Appellate judge Alex Kozinski addresses the dangers of unsettled science in the courtroom

Or, as the headline over Judge Kozinski’s opinion piece in today’s Wall Street Journal calls it, “voodoo science.” And what this justice on the Ninth Circuit Court of Appeals (a federal appellate court) has to say has nothing to do with global warming (at least not directly).

Writing on a report to be released by the Obama administration today from the President’s Council of Advisors on Science and Technology (PCAST), Judge Kozinski calls for lifting, or at lease easing, restrictions imposed by the Antiterrorism and Effective Death Penalty Act of 1996 (AEDPA) on federal court review of state court criminal judgments, because the report finds that many of the scientific methods used to convict criminal defendants, including long-standing methods like fingerprint identification, are – in the judge’s words – “flawed, some irredeemably so.” This is scary stuff for everyone, not just those in the criminal justice system:

Only the most basic form of DNA analysis is scientifically reliable, the study indicates. Some forensic methods have significant error rates and others are rank guesswork. “The prospects of developing bitemark analysis into a scientifically valid method” are low, according to the report. In plain terms: Bitemark analysis is about as reliable as astrology. Yet many unfortunates languish in prison based on such bad science.

Even methods valid in principle can be unreliable in practice. Forensic scientists, who are often members of the prosecution team, sometimes see their job as helping to get a conviction. This can lead them to fabricate evidence or commit perjury. Many forensic examiners are poorly trained and supervised. They sometimes overstate the strength of their conclusions by claiming that the risk of error is “vanishingly small,” “essentially zero,” or “microscopic.” The report calls such claims “scientifically indefensible,” but jurors generally take them as gospel when presented by government witnesses who are certified as scientific experts.

Judge Kozinski asserts flaws in analysis of fingerprints, bitemarks, firearms, footwear, hair, and “char patterns.” The last of these is used to determine whether a fire is the result of arson, and, according to Judge Kozinski has been shown by studies to have “absolutely no scientific basis.” Judge Kozinski notes that at least one person has been executed following a conviction based on char pattern analysis.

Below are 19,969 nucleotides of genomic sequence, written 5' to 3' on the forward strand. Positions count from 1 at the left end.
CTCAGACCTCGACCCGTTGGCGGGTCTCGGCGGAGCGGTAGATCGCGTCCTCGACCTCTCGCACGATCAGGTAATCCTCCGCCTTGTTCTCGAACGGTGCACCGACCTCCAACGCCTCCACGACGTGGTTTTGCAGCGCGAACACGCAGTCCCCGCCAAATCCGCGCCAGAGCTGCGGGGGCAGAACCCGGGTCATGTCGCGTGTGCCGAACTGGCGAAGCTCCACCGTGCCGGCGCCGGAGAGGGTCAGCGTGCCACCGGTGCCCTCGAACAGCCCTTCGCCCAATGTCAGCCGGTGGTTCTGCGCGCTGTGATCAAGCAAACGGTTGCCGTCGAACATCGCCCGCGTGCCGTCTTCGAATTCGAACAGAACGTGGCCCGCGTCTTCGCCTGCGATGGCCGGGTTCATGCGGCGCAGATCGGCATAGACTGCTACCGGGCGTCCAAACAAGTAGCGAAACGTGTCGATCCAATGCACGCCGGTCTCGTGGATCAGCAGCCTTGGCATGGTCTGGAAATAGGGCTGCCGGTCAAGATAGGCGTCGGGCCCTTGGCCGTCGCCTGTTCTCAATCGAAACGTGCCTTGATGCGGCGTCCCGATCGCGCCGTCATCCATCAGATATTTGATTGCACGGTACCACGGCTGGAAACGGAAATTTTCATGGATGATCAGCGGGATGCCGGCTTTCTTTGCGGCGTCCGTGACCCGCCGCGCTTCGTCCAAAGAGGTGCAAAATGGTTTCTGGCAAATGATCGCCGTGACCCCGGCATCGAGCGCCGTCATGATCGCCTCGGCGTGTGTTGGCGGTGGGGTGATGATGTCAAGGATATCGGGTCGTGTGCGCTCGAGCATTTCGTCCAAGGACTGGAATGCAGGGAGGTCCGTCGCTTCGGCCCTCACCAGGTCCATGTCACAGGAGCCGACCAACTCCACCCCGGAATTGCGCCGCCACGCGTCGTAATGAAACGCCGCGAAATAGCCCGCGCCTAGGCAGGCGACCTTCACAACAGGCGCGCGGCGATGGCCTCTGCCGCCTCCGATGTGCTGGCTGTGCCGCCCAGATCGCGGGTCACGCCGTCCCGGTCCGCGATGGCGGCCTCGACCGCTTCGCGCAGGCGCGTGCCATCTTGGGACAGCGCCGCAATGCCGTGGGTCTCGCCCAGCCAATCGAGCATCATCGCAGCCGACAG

If you initially recoil from Judge Kozinski’s call to amend the AEDPA, consider this harrowing fact cited by the judge: of more than 7,600 convictions (including dozens of capital cases) involving FBI lab examiners that were impugned by a 1997 Justice Department inspector-general report, only 17  had been reviewed by 2014, seventeen years later. Judge Kozinski concludes:

Among the more than 2.2 million inmates in U.S. prisons and jails, countless may have been convicted using unreliable or fabricated forensic science. The U.S. has an abiding and unfulfilled moral obligation to free citizens who were imprisoned by such questionable means. If your son or daughter, sibling or cousin, best friend or spouse, was the victim of voodoo science, you would expect no less.

Judge Kozinski has a knack for challenging political ideologies of all stripes, and I think his highlight of the PCAST report (and, of course, the report itself) could prove challenging, and not just on the issue of criminal justice reform. “Law and Order” types who claim the science on climate change is unsettled may have a hard time rejecting Judge Kozinski’s call for reform, while full-throated advocates of the judge’s suggested reforms who also campaign on legislation to combat climate change may have to admit that maybe the science on climate change is not as settled as they say it is. In short, the report profiled by Judge Kozinski should get a lot of people thinking.

UPDATE: It occurred to me immediately after publishing this post that the challenge to politicians would be even greater if the AEDPA had originally passed with broad bipartisan support, so I looked up the vote and . . . yes, this is going to be a problem for a lot of politicians: the votes for the AEDPA, which was passed in identical form in both houses of Congress, was 91-8 in the Senate and 293-133 in the House of Representatives.

Construction defect case demonstrates a “two-fer” on grounds for obtaining review by petition for writ of mandamus

I frequently get calls from prospective clients who are “rarin’ to go” on a writ petition to challenge a trial court ruling that has them outraged but is not immediately appealable. That “rarin’ to go” attitude usually does not last beyond the point where I tell them that more than 90% of writ petitions are summarily dismissed without the petitioner ever being heard on the merits. That news usually significantly diminishes the will to petition the Court of Appeal, even as it intensifies the prospect’s outrage, as the prospect feels aggrieved not just by the trial court ruling but also by the fact that the odds of any recourse are so slim.